Soft rules have three key characteristics. First, they are based on emotions and values such as affection, fairness, respect, and equitable treatment of family members. Second, they vary across families and are shaped by the norms and conventions of both the family and the larger society. These norms evolve over the generations; what is acceptable now may be challenged later. Finally, when a soft rule is violated and someone’s feelings get hurt, discord and conflict can develop if the issue is left unaddressed. A basic feature of a family business is that its members cannot opt out as easily as a company employee can. This increases the risk that problems will fester.
Families need to manage their soft rules. This is always the case, but it may be less apparent in the first two generations of ownership, when the family is relatively small. As the family grows and matures, the need becomes pressing. It is therefore prudent (and easier) to put the necessary structures in place as early as possible.
A four-step approach can give families the understanding and tools they require to manage their soft rules effectively. First, they must understand why soft-rule violations occur. Second, they much clarify and explicitly articulate their soft rules. Third, they must foster an open and responsive family culture. Finally, they must establish transparent and fair resolution mechanisms. (See the exhibit.)
Since soft issues arise out of emotions, they manifest in different ways. Introverted family members may rarely speak out until their feelings bubble over and erupt. Others may cause incalculable damage through their constant volatility. Recognizing these emotions is the first step in preserving a family’s soft rules and managing the conflicts that violations can engender.
Soft rules are generally understood by all family members, though they may not be equally appreciated because they are implicit. The founding members and earlier generations of a family may have internalized these rules, but later generations may not understand or accept them in the same way. Some members may find the soft rules unfair, constraining, or irrational, but may be reluctant to talk openly about the traditions and values that underlie them. Not surprisingly, a family’s soft rules are often breached in stealth rather than in the open.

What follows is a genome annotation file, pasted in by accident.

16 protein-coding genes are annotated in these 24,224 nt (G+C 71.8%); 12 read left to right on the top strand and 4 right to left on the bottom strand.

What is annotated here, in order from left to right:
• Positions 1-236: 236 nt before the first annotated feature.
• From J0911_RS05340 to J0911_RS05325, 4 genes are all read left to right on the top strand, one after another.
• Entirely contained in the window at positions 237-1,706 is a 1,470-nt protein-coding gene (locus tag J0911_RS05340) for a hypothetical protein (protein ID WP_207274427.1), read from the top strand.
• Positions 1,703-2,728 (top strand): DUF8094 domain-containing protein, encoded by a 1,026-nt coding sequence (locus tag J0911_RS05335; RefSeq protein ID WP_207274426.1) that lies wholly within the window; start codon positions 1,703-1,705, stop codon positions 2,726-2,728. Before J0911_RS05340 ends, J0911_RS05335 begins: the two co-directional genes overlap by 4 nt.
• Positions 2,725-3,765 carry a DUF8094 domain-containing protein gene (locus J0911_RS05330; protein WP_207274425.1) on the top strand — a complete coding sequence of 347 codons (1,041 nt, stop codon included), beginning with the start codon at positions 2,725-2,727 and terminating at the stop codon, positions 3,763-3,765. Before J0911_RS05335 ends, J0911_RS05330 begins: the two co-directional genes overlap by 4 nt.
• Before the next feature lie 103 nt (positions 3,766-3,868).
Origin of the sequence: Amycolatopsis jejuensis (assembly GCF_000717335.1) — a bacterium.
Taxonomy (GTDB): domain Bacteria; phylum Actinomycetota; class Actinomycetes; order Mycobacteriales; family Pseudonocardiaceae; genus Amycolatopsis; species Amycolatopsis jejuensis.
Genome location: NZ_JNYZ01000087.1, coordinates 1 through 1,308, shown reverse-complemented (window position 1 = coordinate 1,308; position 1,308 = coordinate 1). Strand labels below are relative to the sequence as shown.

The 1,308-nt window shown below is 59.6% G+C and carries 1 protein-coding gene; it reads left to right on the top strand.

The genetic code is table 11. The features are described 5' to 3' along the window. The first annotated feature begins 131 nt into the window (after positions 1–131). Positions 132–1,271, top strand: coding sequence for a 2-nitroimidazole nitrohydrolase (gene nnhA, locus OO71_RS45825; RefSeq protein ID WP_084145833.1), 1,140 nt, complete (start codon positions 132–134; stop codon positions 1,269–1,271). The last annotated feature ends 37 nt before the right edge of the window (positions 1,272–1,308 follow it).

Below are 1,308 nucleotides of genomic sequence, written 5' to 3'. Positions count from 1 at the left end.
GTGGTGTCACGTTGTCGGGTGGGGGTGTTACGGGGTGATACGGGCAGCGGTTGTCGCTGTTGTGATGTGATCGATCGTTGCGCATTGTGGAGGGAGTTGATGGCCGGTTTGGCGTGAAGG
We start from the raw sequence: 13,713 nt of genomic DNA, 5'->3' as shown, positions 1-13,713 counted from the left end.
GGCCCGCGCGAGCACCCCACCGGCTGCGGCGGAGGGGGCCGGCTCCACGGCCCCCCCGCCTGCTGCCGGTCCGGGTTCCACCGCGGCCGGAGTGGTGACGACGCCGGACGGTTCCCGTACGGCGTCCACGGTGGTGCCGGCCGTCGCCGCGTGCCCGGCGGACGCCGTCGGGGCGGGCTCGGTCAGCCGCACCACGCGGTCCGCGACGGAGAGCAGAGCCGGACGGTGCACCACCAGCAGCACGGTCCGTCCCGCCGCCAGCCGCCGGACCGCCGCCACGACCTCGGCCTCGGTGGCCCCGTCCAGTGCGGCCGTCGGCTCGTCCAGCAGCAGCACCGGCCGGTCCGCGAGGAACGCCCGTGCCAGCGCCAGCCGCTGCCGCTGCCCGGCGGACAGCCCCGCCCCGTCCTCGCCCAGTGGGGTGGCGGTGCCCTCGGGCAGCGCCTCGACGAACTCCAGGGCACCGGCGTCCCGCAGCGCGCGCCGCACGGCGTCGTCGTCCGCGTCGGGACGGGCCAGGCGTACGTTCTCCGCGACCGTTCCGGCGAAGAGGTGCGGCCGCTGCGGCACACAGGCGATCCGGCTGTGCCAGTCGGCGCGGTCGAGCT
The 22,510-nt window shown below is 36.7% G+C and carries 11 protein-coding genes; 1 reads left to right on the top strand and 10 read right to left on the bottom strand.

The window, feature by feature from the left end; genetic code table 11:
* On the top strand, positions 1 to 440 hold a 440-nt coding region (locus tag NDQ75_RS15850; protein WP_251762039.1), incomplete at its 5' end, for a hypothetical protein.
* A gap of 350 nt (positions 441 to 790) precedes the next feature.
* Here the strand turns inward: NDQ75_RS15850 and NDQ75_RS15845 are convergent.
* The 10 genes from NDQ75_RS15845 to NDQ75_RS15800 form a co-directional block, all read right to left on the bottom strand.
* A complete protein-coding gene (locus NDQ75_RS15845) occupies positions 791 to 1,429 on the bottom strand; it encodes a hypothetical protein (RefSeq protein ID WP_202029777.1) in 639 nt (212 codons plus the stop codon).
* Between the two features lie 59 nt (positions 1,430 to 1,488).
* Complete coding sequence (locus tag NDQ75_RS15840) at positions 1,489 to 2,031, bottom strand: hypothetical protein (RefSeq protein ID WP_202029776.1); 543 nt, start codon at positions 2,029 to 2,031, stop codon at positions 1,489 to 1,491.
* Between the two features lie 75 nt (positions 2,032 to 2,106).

There are five sources of discord around soft rules—erosion of trust and respect, misalignment on family conventions, conflicting values, differing life experiences, and incompatible personalities—and family leaders need sagacity and stewardship to navigate them. Awareness of why violations occur is a critical part of managing soft rules, enabling the timely identification and resolution of problems. Once the reasons for violations are understood, families can clearly articulate their soft rules and communicate them more broadly.
Erosion of Trust and Respect. This typically occurs when a powerful family member makes decisions that others view as biased, unjust, or unethical, or when he or she is felt to be unfairly critical of or deferential toward a particular member of the family. Erosion of trust can also arise if the rules seem to be applied unequally or if decisions are not made in the common interest. Left unaddressed, these problems tend to grow over time.